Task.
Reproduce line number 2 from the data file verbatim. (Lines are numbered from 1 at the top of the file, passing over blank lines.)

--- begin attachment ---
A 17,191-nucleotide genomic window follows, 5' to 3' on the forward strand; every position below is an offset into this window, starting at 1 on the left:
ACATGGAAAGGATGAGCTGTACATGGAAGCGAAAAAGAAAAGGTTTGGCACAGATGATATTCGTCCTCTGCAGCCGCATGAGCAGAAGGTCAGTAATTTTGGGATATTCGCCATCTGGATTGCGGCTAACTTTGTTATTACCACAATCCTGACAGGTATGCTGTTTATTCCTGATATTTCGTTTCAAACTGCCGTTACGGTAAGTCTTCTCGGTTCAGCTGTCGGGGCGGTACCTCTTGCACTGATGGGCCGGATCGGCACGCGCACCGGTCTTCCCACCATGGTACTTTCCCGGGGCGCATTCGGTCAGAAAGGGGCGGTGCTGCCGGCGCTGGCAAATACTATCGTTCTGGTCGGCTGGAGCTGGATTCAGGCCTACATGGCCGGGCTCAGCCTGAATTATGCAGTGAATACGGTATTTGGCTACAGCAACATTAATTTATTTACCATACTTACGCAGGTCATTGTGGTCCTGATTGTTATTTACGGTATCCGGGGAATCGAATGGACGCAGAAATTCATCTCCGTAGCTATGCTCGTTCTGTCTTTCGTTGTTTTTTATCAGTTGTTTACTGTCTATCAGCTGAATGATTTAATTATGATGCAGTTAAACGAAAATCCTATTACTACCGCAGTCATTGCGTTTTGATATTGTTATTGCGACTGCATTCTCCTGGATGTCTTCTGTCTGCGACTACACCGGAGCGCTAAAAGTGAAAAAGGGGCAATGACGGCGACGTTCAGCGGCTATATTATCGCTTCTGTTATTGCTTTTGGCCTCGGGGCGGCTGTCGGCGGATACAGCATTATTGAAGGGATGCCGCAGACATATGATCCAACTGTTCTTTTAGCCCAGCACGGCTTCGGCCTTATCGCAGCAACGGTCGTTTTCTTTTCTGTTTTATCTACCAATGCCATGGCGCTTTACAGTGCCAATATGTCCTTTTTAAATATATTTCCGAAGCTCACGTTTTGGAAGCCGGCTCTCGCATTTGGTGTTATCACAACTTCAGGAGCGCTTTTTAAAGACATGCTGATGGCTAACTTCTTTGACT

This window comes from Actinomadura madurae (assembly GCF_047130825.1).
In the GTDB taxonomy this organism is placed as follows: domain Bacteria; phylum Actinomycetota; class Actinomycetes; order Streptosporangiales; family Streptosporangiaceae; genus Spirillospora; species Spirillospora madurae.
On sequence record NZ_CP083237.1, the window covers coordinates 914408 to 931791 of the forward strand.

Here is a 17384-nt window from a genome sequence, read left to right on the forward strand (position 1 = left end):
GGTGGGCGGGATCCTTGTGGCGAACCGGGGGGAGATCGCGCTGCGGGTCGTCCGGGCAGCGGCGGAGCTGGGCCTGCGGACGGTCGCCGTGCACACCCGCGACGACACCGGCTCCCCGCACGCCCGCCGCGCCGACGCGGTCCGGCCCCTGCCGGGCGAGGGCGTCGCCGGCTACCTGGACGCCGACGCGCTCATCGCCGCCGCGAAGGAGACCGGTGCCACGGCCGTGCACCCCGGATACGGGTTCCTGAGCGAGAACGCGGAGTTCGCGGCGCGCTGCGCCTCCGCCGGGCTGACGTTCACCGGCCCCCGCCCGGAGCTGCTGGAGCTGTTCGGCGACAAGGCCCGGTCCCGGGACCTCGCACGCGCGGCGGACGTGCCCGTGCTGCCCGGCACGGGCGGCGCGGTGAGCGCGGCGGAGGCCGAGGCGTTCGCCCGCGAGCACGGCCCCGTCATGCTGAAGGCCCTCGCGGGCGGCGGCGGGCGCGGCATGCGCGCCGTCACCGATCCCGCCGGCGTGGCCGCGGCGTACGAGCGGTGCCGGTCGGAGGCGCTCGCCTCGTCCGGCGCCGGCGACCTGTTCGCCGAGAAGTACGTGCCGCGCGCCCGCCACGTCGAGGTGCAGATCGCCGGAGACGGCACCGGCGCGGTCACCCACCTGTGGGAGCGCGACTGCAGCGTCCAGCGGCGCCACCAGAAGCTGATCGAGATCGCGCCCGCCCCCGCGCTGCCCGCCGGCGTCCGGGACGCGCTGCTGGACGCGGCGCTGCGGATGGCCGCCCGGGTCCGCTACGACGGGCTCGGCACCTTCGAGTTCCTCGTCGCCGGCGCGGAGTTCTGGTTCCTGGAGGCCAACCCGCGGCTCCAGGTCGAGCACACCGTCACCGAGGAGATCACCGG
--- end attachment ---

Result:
ACATGGAAAGGATGAGCTGTACATGGAAGCGAAAAAGAAAAGGTTTGGCACAGATGATATTCGTCCTCTGCAGCCGCATGAGCAGAAGGTCAGTAATTTTGGGATATTCGCCATCTGGATTGCGGCTAACTTTGTTATTACCACAATCCTGACAGGTATGCTGTTTATTCCTGATATTTCGTTTCAAACTGCCGTTACGGTAAGTCTTCTCGGTTCAGCTGTCGGGGCGGTACCTCTTGCACTGATGGGCCGGATCGGCACGCGCACCGGTCTTCCCACCATGGTACTTTCCCGGGGCGCATTCGGTCAGAAAGGGGCGGTGCTGCCGGCGCTGGCAAATACTATCGTTCTGGTCGGCTGGAGCTGGATTCAGGCCTACATGGCCGGGCTCAGCCTGAATTATGCAGTGAATACGGTATTTGGCTACAGCAACATTAATTTATTTACCATACTTACGCAGGTCATTGTGGTCCTGATTGTTATTTACGGTATCCGGGGAATCGAATGGACGCAGAAATTCATCTCCGTAGCTATGCTCGTTCTGTCTTTCGTTGTTTTTTATCAGTTGTTTACTGTCTATCAGCTGAATGATTTAATTATGATGCAGTTAAACGAAAATCCTATTACTACCGCAGTCATTGCGTTTTGATATTGTTATTGCGACTGCATTCTCCTGGATGTCTTCTGTCTGCGACTACACCGGAGCGCTAAAAGTGAAAAAGGGGCAATGACGGCGACGTTCAGCGGCTATATTATCGCTTCTGTTATTGCTTTTGGCCTCGGGGCGGCTGTCGGCGGATACAGCATTATTGAAGGGATGCCGCAGACATATGATCCAACTGTTCTTTTAGCCCAGCACGGCTTCGGCCTTATCGCAGCAACGGTCGTTTTCTTTTCTGTTTTATCTACCAATGCCATGGCGCTTTACAGTGCCAATATGTCCTTTTTAAATATATTTCCGAAGCTCACGTTTTGGAAGCCGGCTCTCGCATTTGGTGTTATCACAACTTCAGGAGCGCTTTTTAAAGACATGCTGATGGCTAACTTCTTTGACT